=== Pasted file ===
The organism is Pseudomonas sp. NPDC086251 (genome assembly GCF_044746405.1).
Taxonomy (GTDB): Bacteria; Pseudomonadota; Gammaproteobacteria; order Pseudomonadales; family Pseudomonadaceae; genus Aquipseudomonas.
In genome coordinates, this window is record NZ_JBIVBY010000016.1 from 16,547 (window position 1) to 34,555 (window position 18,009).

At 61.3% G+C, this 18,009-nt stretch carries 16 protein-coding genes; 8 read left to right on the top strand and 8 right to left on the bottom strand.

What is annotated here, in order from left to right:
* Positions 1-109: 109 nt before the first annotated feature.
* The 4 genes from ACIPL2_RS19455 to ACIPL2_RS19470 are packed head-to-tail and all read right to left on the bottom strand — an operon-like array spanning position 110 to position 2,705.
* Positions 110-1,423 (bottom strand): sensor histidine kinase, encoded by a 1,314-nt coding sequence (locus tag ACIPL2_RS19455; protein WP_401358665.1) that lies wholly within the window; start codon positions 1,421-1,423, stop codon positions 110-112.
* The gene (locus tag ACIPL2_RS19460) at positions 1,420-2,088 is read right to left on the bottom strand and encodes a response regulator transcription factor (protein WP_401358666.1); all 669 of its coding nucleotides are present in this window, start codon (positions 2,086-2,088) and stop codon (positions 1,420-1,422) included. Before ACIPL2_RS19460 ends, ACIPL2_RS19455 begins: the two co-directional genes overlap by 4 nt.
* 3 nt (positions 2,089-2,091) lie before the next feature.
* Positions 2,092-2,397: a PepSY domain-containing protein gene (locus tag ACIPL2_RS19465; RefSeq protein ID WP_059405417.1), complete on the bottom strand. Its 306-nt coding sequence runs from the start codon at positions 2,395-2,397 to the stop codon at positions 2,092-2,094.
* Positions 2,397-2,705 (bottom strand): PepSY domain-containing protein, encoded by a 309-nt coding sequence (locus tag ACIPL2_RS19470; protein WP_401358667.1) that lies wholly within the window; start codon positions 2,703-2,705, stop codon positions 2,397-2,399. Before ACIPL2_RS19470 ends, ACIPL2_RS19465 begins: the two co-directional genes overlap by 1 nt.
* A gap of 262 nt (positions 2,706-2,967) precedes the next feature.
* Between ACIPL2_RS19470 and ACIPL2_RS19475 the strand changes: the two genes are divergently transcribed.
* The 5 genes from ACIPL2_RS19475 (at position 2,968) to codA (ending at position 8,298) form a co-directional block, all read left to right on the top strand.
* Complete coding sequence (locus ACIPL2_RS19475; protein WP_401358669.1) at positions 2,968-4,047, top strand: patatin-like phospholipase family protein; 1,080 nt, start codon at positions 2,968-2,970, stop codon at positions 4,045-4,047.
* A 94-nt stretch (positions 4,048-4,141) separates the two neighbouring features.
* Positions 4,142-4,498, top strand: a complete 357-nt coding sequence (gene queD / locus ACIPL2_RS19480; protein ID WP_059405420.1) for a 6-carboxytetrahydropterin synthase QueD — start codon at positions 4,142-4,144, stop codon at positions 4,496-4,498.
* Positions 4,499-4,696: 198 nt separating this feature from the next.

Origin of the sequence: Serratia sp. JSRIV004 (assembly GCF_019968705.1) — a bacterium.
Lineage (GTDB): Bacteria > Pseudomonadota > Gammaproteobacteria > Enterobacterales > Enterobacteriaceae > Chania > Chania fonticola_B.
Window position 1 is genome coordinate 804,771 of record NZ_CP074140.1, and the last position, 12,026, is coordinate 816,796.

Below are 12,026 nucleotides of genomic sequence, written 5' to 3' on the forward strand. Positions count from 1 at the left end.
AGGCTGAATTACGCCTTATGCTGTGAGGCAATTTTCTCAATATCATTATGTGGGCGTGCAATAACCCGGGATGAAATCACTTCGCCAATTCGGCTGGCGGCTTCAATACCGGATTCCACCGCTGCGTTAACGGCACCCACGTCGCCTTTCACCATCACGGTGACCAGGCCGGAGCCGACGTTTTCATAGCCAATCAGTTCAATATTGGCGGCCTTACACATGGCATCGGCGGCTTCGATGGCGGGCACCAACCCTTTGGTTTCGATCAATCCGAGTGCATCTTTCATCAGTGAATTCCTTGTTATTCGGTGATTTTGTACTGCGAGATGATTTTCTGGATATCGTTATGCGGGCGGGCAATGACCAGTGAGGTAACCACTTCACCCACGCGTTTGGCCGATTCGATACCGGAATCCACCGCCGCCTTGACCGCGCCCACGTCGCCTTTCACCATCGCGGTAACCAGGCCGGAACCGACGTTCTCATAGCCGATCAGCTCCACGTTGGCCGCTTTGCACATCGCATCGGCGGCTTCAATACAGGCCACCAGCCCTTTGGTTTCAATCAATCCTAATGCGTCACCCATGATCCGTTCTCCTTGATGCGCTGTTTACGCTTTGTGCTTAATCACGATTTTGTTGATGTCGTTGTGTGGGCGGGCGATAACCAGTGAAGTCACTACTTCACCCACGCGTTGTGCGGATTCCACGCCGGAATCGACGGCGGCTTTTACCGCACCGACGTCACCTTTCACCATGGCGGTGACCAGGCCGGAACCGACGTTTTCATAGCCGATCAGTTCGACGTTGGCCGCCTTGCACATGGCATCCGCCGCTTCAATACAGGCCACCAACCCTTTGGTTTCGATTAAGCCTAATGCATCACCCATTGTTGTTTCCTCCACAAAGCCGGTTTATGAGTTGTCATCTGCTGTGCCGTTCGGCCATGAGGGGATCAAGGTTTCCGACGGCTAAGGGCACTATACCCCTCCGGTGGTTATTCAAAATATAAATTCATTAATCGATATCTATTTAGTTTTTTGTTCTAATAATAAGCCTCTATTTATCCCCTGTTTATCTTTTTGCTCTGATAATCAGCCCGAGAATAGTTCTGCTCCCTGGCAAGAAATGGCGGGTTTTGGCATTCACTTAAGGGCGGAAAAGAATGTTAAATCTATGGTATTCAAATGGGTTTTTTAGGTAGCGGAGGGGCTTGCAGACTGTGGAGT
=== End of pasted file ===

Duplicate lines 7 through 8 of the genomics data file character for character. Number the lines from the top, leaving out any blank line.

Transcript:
* The 4 genes from ACIPL2_RS19455 to ACIPL2_RS19470 are packed head-to-tail and all read right to left on the bottom strand — an operon-like array spanning position 110 to position 2,705.
* Positions 110-1,423 (bottom strand): sensor histidine kinase, encoded by a 1,314-nt coding sequence (locus tag ACIPL2_RS19455; protein WP_401358665.1) that lies wholly within the window; start codon positions 1,421-1,423, stop codon positions 110-112.